Mankind's examination of the sun has come leaps and bounds since it was first seen through a telescope by Galileo. But this joint mission by NASA and the ESA will finally bring missing perspective to our understanding of the Sun and how it works.
One of the first challenges is the Sun itself. It's gravitational pull extends out even further than Pluto, causing what is known as solar winds, which are highly charged particles gathered in the Sun's gravitational pull that eventually can reach Earth. But that same gravity also keeps the celestial objects in our Solar System in an ecliptic plane of orbit, so trying to break this powerful force is no mean feat.
The mission will be launching on February 7th, 2020 on an Atlas V rocket, designed and produced by United Launch Alliance. The rockets cost upwards of $132 million per rocket to be outfitted for each mission, and is a joint project between Boeing and Lockheed Martin.
In order to reach an orbit that would allow the Solar Orbiter to examine the poles, it needs to harness the gravity of both Venus and the Earth to sling it into a wider and wider orbit. This will allow it to reach an apex point in its orbit where it will be able to examine the Sun's poles and take the first images and visual examinations of its poles.
It will be more than 24 years since the poles of the Sun were first examined, by the Ulysses spacecraft back in 1994. But at that point, the spacecraft could only take various measurements, and did not have the capability of capturing actual pictures and footage of what was going on.
Scientists believe that the solar poles could be key to understanding the Sun's activity, particularly as it's gravity inexorably shifts itself to the point that it flips the poles.
Extraordinarily, the Sun's poles actually flip their polarity every 11 years, a process that has significant effects and consequences for Earth.
As the poles near their point of flipping their polarity, solar activity reaches an apex, releasing a large number of waves of radiation towards Earth. This can wreak havoc with GPS, communications, and especially satellites. It is also a potential hazard for astronauts, who are exposed much more directly to these waves than everyone else down on Earth.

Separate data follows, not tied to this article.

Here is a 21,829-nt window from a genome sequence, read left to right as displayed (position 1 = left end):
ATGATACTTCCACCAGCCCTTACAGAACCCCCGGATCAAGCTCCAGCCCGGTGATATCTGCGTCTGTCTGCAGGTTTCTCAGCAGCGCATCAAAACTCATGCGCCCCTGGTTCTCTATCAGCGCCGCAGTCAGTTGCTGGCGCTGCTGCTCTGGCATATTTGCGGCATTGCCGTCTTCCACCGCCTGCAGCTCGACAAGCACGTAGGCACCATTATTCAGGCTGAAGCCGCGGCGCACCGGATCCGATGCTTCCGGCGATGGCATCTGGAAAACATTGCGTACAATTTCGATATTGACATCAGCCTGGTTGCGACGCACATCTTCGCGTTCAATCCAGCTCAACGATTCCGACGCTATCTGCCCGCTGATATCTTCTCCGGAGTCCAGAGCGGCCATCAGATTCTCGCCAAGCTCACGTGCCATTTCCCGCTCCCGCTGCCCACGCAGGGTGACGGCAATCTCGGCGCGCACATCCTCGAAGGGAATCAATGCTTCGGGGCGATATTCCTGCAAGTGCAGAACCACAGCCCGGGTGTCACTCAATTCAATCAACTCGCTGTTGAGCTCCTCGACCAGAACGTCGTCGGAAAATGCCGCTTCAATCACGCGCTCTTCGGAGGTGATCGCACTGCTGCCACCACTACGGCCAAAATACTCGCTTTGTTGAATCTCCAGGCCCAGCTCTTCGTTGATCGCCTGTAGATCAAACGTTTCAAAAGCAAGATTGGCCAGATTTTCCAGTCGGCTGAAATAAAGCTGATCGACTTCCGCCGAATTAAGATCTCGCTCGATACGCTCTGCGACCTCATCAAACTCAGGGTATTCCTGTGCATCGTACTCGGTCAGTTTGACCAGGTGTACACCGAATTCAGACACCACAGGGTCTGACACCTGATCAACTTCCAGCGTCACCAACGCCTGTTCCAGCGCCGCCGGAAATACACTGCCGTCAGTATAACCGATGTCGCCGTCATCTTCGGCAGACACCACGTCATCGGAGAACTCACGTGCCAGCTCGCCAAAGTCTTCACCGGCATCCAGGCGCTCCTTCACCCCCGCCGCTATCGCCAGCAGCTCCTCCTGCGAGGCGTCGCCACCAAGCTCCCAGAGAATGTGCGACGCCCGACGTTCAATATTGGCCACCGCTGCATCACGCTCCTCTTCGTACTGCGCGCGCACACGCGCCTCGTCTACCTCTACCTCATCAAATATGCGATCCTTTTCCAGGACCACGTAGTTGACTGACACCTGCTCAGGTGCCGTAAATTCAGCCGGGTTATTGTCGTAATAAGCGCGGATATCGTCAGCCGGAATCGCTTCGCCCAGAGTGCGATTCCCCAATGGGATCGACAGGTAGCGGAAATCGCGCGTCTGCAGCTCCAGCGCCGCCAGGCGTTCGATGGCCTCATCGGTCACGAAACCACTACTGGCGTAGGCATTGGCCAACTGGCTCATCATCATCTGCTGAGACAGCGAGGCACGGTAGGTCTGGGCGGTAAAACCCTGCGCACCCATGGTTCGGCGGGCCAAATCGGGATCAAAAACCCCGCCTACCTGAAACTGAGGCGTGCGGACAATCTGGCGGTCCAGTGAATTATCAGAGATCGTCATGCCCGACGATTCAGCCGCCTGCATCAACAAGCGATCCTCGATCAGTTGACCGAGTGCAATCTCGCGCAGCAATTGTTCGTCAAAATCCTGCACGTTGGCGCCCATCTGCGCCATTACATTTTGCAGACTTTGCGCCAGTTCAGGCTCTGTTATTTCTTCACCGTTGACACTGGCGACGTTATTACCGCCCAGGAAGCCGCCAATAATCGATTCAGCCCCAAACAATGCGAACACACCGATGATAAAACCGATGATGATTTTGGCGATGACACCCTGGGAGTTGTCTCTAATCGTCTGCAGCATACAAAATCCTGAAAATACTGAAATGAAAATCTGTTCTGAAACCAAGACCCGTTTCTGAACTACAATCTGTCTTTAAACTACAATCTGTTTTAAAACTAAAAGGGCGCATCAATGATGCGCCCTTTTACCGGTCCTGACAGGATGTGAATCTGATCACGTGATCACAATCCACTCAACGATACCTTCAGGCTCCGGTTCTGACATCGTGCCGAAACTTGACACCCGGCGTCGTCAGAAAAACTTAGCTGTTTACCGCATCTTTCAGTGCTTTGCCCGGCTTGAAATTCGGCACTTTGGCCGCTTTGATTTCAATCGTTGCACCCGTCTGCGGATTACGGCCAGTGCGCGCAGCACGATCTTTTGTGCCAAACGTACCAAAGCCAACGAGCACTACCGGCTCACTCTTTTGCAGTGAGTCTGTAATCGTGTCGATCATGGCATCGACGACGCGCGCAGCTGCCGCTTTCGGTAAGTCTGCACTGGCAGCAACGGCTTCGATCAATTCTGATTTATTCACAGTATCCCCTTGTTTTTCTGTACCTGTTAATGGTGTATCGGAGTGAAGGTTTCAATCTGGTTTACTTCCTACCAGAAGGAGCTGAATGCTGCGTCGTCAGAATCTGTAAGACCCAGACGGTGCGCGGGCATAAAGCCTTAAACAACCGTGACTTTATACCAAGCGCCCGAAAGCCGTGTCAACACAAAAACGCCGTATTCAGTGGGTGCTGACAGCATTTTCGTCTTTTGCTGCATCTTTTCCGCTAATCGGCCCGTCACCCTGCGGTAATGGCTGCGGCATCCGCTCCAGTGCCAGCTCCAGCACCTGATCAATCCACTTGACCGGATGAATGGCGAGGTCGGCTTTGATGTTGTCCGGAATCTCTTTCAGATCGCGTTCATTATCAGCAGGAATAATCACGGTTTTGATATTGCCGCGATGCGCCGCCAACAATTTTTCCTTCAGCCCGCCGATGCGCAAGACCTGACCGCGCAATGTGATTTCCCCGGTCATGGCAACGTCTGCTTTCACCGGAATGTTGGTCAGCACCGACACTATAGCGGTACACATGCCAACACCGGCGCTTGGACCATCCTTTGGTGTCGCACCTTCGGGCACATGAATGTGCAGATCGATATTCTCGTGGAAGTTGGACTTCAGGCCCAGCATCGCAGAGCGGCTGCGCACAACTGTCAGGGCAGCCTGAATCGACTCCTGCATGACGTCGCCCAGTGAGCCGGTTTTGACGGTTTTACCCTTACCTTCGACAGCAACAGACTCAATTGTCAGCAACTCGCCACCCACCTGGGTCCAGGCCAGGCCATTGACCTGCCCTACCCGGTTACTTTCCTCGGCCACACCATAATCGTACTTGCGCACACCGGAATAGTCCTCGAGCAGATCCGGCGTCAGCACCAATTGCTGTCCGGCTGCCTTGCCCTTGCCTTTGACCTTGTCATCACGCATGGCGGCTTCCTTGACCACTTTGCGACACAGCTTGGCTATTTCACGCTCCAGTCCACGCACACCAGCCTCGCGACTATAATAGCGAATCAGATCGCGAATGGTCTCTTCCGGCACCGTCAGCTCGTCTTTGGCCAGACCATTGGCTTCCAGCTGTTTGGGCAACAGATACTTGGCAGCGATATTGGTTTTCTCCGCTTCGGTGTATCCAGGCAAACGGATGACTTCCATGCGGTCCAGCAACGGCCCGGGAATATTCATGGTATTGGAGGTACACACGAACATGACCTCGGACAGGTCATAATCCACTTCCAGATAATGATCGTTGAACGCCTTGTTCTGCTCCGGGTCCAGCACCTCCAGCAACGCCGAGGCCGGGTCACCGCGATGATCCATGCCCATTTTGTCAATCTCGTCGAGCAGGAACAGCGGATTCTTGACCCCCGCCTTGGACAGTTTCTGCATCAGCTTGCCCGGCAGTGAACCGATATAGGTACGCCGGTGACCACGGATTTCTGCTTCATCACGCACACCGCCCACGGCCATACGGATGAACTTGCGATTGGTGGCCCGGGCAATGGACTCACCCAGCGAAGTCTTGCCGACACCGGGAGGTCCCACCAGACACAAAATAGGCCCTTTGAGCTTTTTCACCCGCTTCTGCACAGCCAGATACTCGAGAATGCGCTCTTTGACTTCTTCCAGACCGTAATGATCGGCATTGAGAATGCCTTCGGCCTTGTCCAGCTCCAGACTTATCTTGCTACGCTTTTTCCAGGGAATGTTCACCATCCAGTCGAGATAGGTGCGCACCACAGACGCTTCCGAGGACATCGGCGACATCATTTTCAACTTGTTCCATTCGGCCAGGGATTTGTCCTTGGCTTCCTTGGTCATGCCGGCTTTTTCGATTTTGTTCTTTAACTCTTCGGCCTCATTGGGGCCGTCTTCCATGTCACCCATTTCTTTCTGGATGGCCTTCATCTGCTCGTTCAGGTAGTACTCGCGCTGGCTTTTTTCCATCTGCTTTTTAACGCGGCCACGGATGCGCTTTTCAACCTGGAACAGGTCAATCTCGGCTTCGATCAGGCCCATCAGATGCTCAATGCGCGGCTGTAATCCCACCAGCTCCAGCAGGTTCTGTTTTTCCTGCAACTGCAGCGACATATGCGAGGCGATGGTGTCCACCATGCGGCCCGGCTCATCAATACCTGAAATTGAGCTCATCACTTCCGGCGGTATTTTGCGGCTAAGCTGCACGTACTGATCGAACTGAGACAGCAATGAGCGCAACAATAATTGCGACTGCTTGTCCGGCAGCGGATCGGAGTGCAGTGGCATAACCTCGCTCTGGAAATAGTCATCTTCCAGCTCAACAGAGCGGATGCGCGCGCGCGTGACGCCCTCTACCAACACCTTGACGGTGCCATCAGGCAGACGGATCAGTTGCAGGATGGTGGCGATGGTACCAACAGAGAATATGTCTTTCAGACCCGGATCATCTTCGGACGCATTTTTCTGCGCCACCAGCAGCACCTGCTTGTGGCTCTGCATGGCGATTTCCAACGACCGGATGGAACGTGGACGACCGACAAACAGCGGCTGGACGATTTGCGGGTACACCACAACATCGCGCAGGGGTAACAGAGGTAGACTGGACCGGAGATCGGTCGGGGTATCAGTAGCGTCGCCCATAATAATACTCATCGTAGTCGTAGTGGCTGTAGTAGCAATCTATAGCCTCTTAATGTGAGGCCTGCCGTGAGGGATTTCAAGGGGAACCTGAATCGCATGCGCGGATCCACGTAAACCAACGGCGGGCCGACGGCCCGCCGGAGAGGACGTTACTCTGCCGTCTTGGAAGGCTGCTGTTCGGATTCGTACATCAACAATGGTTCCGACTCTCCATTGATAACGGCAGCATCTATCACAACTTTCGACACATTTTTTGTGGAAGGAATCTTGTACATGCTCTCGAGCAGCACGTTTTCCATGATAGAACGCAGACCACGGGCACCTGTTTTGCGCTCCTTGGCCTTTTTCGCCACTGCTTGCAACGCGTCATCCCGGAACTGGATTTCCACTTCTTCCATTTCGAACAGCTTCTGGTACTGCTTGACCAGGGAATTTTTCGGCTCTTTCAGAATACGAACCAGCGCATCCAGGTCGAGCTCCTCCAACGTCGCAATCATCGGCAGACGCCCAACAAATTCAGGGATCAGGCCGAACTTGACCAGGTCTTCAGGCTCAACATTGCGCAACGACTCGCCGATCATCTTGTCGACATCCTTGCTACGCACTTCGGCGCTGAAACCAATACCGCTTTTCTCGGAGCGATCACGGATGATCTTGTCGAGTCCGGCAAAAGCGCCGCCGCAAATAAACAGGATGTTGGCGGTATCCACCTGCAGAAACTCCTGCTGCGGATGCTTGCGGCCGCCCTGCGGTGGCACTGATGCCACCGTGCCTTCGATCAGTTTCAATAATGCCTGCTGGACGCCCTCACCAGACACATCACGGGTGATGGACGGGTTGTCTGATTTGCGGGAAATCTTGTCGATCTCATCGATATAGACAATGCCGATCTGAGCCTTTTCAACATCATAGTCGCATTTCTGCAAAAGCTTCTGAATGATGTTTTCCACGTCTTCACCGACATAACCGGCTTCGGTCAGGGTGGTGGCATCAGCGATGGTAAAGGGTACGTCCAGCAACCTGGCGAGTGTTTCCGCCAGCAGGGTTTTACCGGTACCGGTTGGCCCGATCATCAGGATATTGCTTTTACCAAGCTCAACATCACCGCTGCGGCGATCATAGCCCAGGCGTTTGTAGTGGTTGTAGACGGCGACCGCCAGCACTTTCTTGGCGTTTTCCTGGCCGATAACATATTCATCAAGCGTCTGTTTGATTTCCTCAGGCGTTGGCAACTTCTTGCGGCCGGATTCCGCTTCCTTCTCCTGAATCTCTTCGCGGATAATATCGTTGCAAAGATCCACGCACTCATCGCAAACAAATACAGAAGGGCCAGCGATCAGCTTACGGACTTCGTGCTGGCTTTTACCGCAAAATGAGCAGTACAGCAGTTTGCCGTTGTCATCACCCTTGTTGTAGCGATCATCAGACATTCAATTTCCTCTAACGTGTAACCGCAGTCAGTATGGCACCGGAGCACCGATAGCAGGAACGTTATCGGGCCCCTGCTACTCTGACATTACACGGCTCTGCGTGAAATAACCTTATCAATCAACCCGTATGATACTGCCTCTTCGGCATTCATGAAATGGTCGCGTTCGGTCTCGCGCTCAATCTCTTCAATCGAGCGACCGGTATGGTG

We really don't have a great understanding of how these waves of solar energy and particles effect humans and the Earth overall. This project is also aimed at directly examining the Sun as one of these eruptions takes place, and how it effects the surrounding space.
As it observes these eruptions, using a panel of 10 different specialized instruments, the Solar Orbiter will measure a number of various aspects of these interstellar explosions, and the materials contained within.
Solar Orbiter will finally give us a comprehensive look at the Sun, both the star itself, as well as how it effects the surrounding bodies that circle around it. During it's orbit, the spacecraft will pass within 23 million miles of the Sun's surface every 6 months, which will make it the closest object to the Sun in the Solar System at that point.
In order to survive such extreme temperature up to 900 degrees, the Solar Orbiter is fitted with titanium shields covering every inch of it. A careful orchestra of switches and flaps protects the various instrumentation on board open and shut to allow various measurements and images to be taken.
From behind the titanium shield in the shadow of the Sun, other instruments will measure the various particles and matter that are released from the Sun.
The hope is by the end of the 7-year mission, we will have a completely new view of the central star in our Solar System. What do you think we'll discover at the solar poles?